New jellyfish species discovered in Maltese waters

Despite its large dimensions, the egg-yolk jellyfish, only imparts a very mild sting

The egg-yolk jellyfish was spotted in Maltese waters (Photo: oceanfoto.co.uk)
The egg-yolk jellyfish was spotted in Maltese waters (Photo: oceanfoto.co.uk)

A new jellyfish species has been discovered in Maltese waters thanks to the constant monitoring by the Spot the Jellyfish team.

An individual of the egg-yolk jellyfish (Phacellophora camtschatica) – a large jellyfish species whose bell diameter can reach a maximum of 60cm – was spotted by Pete Bullen (www.oceanfoto.co.uk) and the jellyfish was identified by Prof. Stefano Piraino from the University of Lecce.

The egg-yolk jellyfish, despite its large dimensions, only imparts a very mild sting and is known from many parts of the global ocean, including the Atlantic and Pacific Oceans. It however is a rare occurrence in the Mediterranean, having only been recorded a number of times from western and central parts of the Basin.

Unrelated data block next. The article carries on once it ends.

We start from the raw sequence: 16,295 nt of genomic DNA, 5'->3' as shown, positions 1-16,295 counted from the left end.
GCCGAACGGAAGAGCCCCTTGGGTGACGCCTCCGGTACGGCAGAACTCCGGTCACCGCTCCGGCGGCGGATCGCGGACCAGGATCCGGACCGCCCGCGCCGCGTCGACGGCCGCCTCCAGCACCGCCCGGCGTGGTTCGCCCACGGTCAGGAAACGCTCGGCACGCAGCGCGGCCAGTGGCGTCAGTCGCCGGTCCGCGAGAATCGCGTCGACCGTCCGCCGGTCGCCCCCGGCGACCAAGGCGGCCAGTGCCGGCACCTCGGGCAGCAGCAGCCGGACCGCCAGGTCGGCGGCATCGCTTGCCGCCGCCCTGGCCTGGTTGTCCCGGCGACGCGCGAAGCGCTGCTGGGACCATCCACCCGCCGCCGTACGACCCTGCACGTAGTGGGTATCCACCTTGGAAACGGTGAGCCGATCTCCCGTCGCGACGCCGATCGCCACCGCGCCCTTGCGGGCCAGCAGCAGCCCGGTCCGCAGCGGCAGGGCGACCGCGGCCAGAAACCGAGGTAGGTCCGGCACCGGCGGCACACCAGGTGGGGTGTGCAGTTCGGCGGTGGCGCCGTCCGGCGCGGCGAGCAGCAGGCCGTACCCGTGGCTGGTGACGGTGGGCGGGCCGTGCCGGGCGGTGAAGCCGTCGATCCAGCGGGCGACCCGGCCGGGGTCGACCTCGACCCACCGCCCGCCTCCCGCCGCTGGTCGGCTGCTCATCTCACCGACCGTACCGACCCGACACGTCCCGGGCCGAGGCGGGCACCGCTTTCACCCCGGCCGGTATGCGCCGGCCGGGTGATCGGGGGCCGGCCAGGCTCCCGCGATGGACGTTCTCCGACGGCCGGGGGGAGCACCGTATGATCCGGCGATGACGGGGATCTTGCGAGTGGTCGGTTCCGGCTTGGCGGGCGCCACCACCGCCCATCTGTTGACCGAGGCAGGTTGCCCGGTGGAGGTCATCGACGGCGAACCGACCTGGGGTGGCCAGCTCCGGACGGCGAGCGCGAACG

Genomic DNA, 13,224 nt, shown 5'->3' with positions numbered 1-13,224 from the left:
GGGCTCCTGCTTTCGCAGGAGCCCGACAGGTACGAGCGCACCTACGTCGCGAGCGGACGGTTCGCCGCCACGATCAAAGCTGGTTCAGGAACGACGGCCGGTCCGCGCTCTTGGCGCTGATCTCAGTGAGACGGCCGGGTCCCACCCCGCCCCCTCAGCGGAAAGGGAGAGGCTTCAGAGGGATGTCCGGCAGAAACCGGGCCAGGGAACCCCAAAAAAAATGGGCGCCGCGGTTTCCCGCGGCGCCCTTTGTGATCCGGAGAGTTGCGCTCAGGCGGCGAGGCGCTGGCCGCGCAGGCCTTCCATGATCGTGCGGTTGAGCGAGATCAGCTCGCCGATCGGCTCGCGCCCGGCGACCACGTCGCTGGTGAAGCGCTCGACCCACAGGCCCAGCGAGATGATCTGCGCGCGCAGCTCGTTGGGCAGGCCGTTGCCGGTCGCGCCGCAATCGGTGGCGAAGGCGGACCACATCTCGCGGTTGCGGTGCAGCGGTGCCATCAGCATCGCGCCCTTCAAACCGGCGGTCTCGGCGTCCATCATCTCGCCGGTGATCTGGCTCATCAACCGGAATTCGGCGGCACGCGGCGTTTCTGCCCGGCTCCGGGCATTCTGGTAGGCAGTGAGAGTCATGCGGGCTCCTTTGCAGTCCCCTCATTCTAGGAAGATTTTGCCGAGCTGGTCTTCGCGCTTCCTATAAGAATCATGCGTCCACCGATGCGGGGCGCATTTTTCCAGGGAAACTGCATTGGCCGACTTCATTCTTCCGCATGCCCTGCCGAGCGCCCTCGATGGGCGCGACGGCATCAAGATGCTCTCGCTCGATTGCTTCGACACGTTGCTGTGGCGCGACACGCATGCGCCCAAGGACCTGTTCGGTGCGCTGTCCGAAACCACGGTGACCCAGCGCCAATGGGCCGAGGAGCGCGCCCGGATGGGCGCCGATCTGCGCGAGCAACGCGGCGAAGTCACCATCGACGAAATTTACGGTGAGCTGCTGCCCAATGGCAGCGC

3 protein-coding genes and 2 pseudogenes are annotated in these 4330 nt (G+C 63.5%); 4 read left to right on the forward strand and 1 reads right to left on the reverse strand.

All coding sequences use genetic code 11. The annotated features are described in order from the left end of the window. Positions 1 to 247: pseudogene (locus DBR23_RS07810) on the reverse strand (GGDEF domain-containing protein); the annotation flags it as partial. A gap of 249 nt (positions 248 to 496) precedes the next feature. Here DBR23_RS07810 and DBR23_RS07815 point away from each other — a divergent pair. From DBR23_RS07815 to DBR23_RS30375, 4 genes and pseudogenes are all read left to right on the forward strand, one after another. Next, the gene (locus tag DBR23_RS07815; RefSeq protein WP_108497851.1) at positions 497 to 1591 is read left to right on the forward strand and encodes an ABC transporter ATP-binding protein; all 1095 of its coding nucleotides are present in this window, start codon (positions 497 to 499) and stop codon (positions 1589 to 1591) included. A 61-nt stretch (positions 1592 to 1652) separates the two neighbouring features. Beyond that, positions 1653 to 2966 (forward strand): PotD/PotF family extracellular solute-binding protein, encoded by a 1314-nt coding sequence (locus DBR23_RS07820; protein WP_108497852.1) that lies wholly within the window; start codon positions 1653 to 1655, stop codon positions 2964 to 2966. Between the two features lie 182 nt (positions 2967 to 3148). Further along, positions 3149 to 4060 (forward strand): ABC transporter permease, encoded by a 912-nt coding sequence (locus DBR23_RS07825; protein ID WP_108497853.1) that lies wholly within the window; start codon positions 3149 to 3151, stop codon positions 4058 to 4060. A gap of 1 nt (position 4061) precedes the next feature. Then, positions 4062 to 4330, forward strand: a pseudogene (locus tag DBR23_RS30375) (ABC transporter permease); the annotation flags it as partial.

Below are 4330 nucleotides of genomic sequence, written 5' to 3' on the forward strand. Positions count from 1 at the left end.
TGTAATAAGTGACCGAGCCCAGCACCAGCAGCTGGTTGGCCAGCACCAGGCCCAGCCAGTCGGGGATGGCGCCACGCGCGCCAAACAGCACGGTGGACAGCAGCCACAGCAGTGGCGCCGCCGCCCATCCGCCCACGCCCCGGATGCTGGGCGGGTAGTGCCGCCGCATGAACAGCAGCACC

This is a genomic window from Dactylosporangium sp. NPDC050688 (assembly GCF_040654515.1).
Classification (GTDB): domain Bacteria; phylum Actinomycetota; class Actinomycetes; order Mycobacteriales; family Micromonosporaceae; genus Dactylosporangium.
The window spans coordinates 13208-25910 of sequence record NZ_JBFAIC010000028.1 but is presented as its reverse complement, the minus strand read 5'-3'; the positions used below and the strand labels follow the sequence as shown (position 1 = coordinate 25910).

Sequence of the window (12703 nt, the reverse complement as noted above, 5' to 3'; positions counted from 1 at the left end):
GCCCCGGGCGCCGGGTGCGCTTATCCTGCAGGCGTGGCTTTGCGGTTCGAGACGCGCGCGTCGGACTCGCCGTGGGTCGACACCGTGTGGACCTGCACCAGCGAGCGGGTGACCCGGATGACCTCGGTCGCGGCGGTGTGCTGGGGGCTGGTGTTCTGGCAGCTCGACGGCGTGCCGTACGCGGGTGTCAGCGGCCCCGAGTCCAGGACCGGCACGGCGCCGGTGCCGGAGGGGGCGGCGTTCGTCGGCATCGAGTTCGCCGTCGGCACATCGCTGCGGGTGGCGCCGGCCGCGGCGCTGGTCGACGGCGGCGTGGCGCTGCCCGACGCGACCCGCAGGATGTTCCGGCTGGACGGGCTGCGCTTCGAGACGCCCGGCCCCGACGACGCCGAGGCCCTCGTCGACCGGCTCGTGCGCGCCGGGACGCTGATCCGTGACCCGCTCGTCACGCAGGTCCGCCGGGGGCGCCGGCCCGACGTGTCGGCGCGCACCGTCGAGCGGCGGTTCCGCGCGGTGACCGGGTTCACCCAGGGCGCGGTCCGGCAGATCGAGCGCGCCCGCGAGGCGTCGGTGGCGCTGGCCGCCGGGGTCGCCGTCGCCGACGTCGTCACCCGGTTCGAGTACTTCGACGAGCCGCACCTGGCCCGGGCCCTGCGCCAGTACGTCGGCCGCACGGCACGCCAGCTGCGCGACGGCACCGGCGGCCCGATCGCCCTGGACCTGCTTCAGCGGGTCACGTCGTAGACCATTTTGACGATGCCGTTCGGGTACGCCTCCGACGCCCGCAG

It preys on other smaller jellyfish species, including the moon jellyfish (Aurelia sp.) and it provides shelter to the juvenile stages of a number of carangid fish species (e.g. jacks and mackarels).

The jellyfish's bell diameter can reach a maximum of 60cm
The jellyfish's bell diameter can reach a maximum of 60cm

Almost 40 macroscopic gelatinous (‘jellyfish’) species are known to date from Maltese waters, with the Spot the Jellyfish contributing almost 10 new species records to such a list ever since it kicked off in June 2010.

Submissions to this campaign, supported by the MTA, Blue Flag and the IOI (International Ocean Institute), can be made through the campaign website (www.ioikids.net/jellyfish) or through its facebook page or by emailing the Coordinator, Prof. Alan Deidun ([email protected]) from the Department of Geosciences at the University of Malta.

A new set of Spot the Jellyfish seaside jellyfish boards will be installed at local beaches by early May. An improved jellyfish dispersion model developed within the ambit of the MED-JELLYRISK project (www.jellyrisk.eu) will be released for public use in the coming weeks, in time for the next bathing season.

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